A commercial transport brake inspection area west of the city designed to improve road safety is being viewed by a group of concerned truck drivers and area residents as a potential death trap.
About 90 people vented their anger and frustration at Ministry of Transportation and Infrastructure officials in a 2 3/4-hour meeting Wednesday night at Beaverly Fire and Rescue Hall. The group wants the ministry to decommission the site and move it to a safer location.
"If they don't, they will be in hot water when the accidents happen -- we're going to get fatalities," said Trudy Michaloski, who lives on a acreage that borders the site of the brake check.
The gravel inspection site, 24 kilometres west of Prince George on Highway 16, lacks deceleration lanes for approaching trucks and has no acceleration lane for trucks pulling out onto the highway. Complaints have been lodged with the ministry that approaching traffic is being forced to wait for trucks slowing down from highway speeds to exit the road, and in some cases motorists are making unsafe moves into oncoming traffic to pass the slow-moving trucks. Since the brake check opened in late December, the Beaverly group says at least two accidents have occurred at that spot.
"When the log trucks are hauling, we have one of the rigs pulling in and out probably every 30 seconds," Michaloski said. "With that, you get complete bottleneck traffic, and in the winter it took them longer to get up to speed because of the road conditions.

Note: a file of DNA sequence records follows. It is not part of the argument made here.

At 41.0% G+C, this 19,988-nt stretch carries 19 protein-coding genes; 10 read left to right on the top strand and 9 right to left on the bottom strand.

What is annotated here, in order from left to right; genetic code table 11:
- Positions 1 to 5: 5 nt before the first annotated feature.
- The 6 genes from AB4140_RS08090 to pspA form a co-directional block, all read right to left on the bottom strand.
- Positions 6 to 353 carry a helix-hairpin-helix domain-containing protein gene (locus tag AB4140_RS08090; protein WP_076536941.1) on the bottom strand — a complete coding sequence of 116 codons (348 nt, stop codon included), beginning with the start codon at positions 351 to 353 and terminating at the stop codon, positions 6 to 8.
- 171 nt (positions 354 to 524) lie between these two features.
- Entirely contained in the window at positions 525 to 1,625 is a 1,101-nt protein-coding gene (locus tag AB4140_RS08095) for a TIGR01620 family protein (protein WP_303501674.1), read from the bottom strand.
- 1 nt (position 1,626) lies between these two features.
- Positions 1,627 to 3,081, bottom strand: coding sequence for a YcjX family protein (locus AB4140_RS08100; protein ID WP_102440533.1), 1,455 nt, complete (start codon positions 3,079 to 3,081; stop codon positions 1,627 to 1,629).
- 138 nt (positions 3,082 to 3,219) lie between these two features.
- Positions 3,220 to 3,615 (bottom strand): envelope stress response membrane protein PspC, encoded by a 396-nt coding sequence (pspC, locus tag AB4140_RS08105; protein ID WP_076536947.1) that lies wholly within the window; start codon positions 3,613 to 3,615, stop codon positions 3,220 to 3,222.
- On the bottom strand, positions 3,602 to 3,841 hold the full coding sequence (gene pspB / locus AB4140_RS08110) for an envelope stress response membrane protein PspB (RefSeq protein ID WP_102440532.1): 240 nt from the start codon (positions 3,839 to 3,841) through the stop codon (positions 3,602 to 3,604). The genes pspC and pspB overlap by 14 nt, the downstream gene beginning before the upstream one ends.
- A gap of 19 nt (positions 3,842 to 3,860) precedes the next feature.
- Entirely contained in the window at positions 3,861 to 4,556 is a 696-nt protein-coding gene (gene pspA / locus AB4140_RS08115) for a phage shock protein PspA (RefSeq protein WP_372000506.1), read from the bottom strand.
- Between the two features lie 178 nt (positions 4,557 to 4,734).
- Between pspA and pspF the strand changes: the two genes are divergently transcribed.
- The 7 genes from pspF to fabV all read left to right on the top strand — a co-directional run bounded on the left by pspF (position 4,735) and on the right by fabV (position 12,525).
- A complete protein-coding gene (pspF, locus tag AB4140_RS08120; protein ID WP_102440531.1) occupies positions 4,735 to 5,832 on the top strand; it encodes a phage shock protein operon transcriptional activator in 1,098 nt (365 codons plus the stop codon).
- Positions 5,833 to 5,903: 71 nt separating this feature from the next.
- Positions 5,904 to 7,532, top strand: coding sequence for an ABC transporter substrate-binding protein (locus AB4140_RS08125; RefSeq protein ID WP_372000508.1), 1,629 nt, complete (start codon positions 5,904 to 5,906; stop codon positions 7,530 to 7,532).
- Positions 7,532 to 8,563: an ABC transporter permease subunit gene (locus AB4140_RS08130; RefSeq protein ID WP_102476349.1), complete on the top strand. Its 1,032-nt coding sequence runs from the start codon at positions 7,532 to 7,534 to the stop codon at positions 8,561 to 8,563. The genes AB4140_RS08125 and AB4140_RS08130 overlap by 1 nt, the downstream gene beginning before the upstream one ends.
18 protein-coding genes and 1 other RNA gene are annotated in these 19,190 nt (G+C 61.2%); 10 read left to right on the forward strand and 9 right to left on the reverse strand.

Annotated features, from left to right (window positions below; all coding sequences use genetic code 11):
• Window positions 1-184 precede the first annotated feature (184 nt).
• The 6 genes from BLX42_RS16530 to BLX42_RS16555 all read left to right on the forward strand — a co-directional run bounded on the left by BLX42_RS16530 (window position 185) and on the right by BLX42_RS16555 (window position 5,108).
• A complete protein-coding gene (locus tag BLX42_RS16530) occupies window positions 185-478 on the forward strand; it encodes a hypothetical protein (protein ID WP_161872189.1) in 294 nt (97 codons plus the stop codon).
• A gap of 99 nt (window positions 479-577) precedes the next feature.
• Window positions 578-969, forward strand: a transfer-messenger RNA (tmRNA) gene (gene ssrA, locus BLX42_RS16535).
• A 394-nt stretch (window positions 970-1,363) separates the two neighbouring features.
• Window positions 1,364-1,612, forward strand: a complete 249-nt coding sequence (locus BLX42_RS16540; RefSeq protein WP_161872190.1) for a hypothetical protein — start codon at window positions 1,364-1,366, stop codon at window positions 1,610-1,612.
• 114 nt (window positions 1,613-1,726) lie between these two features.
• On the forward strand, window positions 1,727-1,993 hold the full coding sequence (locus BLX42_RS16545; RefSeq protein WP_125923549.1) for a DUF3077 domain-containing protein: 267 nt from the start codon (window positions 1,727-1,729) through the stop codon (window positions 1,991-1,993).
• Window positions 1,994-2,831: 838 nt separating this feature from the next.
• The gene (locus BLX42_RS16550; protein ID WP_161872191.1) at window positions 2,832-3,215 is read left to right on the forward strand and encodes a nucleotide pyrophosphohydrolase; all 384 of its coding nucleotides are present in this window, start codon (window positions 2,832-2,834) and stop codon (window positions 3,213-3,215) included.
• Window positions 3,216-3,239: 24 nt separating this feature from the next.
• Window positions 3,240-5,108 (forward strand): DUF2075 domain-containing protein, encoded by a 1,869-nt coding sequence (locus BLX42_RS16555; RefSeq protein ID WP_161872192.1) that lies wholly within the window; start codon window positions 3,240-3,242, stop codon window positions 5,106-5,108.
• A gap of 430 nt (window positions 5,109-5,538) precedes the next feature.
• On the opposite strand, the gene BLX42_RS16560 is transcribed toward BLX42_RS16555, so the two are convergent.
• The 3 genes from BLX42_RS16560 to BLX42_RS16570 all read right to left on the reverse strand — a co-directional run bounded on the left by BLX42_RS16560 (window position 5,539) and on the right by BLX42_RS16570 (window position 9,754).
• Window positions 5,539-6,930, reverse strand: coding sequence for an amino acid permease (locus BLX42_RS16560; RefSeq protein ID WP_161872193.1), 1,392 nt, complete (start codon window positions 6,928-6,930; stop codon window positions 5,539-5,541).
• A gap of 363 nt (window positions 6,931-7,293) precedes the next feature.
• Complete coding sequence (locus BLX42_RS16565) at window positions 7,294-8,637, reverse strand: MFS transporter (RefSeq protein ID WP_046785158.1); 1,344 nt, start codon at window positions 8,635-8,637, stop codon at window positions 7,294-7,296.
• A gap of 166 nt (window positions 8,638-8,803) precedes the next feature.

"It's not big enough. There are times when traffic is completely stopped on the highway. Half the trucks either blow right by it or they pull in, slow down and keep going."
All commercial trucks are required to stop at the brake check area, and Michaloski has counted as many as 15 vehicles of all kinds, commercial trucks and regular vehicles bunched up around the inspection site entrance and exit at one time. She said the ministry reexamined the site in February, after the initial complaints were lodged, but by that time, road conditions had improved considerably.
The site was built to increase safety for truck descents into Prince George on Peden Hill. In December 2010, a semi-trailer truck lost its brakes and narrowly averted disaster as it came down Peden Hill through the Vance Road intersection, coming to rest in the parking lot of the Boston Pizza restaurant on the opposite side of the highway. The driver was later charged after it was determined his truck had broken an air-brake line when he made a sharp turn onto the highway.
"We heard the concerns the community had with the safety there and we continue to take their feedback under consideration as we try to figure out a balance between the safety in the Beaverly community and the intended safety benefits of the brake check for the rest of Highway 16 down Peden Hill," said Fort George District acting manager Trent Folk.